Photo: Palautonetone scenes.

Palautonetone

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Palautonetone is a low-lying island a few kilometres north of Kawthaung. It’s conveniently linked to the mainland by a bridge. Following a geographical pattern set by many of Mergui’s islands, the land-facing east side is mangroves, while the sea-facing side boasts a long sandy beach. The island is also home to a lively fishing village. The island, village and beach all take the name of Palautonetone. It’s probably a corruption of the Malay word for island, Pulao.





The wooden bridge in its own right is spectacular, leaving the coast just north of Victoria Cliff Resort and extending a good kilometre on stilts into the mangroves opposite. We assume the wood is teak and including the lengthy raised stretch through the mangroves it comes in at well over a kilometre — so next time someone tells you U-Bein is the world’s longest teak bridge tell them you’ve been to Palautonetone! The bridge is, surprisingly, open to motorised transport.

Bridge, island, fishing village and beach just behind the hill. Photo taken in or around Palautonetone, Kawthaung, Burma_myanmar by Mark Ord.

Bridge, island, fishing village and beach just behind the hill. Photo: Mark Ord

After the mangroves, the road weaves through the busy village; while it’s rustic and picturesque, it’s also seriously grubby. They don’t see many foreigners in these parts so you’ll need to put on your best Queen of England impersonation as you weave past gob-smacked locals and excited kids. (If you want to attract a crowd, stop at a village tea shop.) The large village, clustered around a bay on the island’s north, is a mixture of Bamar Buddhist, Chinese and Muslims. A small Buddhist pagoda tops a low hill just west of town.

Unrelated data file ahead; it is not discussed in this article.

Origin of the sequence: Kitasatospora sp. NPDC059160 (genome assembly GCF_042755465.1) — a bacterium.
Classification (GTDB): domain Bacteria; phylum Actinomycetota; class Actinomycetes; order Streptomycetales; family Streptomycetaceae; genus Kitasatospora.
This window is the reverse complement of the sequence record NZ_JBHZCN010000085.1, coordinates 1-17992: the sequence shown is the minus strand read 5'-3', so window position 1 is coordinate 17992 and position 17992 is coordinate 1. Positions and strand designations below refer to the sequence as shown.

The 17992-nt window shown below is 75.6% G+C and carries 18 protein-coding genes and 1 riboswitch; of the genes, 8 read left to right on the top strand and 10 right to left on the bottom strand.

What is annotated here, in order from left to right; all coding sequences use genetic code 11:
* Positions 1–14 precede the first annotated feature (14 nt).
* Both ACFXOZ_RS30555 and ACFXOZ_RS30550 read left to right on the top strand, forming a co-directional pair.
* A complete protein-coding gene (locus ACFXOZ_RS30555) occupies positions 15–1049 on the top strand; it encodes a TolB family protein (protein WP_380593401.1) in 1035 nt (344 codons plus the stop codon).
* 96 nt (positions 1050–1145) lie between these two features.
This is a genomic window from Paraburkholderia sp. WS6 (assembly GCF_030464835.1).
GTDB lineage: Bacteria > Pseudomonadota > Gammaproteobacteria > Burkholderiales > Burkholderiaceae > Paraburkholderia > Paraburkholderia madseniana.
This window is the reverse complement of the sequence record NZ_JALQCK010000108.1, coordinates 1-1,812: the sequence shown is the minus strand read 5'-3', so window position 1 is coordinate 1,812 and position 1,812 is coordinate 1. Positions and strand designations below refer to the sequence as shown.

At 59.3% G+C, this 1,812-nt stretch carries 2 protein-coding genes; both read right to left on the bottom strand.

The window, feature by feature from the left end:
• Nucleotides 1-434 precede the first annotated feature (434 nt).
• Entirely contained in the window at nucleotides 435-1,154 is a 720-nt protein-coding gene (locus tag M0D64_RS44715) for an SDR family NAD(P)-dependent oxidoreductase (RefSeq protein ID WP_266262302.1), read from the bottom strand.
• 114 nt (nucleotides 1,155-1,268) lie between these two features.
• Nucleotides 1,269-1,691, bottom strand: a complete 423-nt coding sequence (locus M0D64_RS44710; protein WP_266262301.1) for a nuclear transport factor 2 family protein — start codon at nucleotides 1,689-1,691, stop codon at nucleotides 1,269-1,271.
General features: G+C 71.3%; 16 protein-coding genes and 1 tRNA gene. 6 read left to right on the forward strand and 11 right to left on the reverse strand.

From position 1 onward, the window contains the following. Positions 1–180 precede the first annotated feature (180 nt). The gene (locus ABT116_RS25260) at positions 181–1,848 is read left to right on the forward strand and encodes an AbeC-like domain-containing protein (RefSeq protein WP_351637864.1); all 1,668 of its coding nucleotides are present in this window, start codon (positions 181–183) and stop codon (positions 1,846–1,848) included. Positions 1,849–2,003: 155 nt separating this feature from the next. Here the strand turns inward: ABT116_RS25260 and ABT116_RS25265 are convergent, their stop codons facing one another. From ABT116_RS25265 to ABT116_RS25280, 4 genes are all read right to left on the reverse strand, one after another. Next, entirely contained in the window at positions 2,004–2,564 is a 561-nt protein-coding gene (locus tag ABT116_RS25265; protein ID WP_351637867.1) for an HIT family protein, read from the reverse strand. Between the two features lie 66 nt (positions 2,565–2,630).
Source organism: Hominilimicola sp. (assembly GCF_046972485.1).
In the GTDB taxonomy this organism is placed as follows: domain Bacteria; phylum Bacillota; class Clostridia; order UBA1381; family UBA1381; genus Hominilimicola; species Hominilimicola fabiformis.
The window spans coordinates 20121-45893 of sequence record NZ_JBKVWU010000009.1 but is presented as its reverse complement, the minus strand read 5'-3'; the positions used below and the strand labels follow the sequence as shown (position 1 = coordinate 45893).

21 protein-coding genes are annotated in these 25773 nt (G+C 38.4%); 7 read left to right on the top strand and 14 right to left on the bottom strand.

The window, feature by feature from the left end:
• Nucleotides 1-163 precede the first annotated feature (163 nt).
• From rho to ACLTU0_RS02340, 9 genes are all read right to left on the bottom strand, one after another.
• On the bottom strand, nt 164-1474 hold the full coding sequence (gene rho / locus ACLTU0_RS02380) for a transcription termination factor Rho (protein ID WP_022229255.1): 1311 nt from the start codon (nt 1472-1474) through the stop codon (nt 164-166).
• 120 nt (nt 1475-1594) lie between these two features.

Bridge over the Andaman Sea. Photo taken in or around Palautonetone, Kawthaung, Burma_myanmar by Mark Ord.

Bridge over the Andaman Sea. Photo: Mark Ord

Before the end of the village, a dirt track turns off left to circumvent some low hills and lead you to the beach on the island’s west side. Sticking to the usual Burmese beach template, there’s a string of seafood restaurants, beer stations and cafes, plus snack, hat and T-shirt vendors, and inner tube renters, where the access road hits the sea. Then kilometres of empty casuarina-lined sandy beach stretches into the distance, broken only by the occasional fishing boat or wading reef egret. The water’s murky — it’s close to the mainland — but the yellow sand beach, especially away from the cafes, was ... please log in to read the rest of this story.


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Palautonetone
A few kilometres north of Kawthaung
Admission: Free

Location map for Palautonetone

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